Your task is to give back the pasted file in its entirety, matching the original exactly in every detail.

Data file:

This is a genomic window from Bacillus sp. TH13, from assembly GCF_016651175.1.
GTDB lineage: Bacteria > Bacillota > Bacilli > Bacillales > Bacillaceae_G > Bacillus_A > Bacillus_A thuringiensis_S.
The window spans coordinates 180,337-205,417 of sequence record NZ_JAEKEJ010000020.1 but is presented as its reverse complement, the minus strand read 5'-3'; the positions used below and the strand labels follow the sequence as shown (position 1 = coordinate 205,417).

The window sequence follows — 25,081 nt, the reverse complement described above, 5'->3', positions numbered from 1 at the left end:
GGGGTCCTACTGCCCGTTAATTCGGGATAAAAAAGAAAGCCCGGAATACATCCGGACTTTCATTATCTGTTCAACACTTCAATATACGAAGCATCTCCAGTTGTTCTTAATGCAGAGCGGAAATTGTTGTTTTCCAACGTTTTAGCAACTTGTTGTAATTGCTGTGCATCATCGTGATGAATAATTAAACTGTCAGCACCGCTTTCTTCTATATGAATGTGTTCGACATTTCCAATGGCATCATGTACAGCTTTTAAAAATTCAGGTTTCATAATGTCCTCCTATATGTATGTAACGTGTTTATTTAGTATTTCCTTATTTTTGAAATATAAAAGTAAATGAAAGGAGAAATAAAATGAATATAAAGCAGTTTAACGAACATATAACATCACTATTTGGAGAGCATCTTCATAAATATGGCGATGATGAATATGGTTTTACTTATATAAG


This is a genomic window from Bacillus sp. TH13, from assembly GCF_016651175.1.
GTDB lineage: Bacteria > Bacillota > Bacilli > Bacillales > Bacillaceae_G > Bacillus_A > Bacillus_A thuringiensis_S.
The window spans coordinates 180,337-205,417 of sequence record NZ_JAEKEJ010000020.1 but is presented as its reverse complement, the minus strand read 5'-3'; the positions used below and the strand labels follow the sequence as shown (position 1 = coordinate 205,417).

The window sequence follows — 25,081 nt, the reverse complement described above, 5'->3', positions numbered from 1 at the left end:
GGGGTCCTACTGCCCGTTAATTCGGGATAAAAAAGAAAGCCCGGAATACATCCGGACTTTCATTATCTGTTCAACACTTCAATATACGAAGCATCTCCAGTTGTTCTTAATGCAGAGCGGAAATTGTTGTTTTCCAACGTTTTAGCAACTTGTTGTAATTGCTGTGCATCATCGTGATGAATAATTAAACTGTCAGCACCGCTTTCTTCTATATGAATGTGTTCGACATTTCCAATGGCATCATGTACAGCTTTTAAAAATTCAGGTTTCATAATGTCCTCCTATATGTATGTAACGTGTTTATTTAGTATTTCCTTATTTTTGAAATATAAAAGTAAATGAAAGGAGAAATAAAATGAATATAAAGCAGTTTAACGAACATATAACATCACTATTTGGAGAGCATCTTCATAAATATGGCGATGATGAATATGGTTTTACTTATATAAG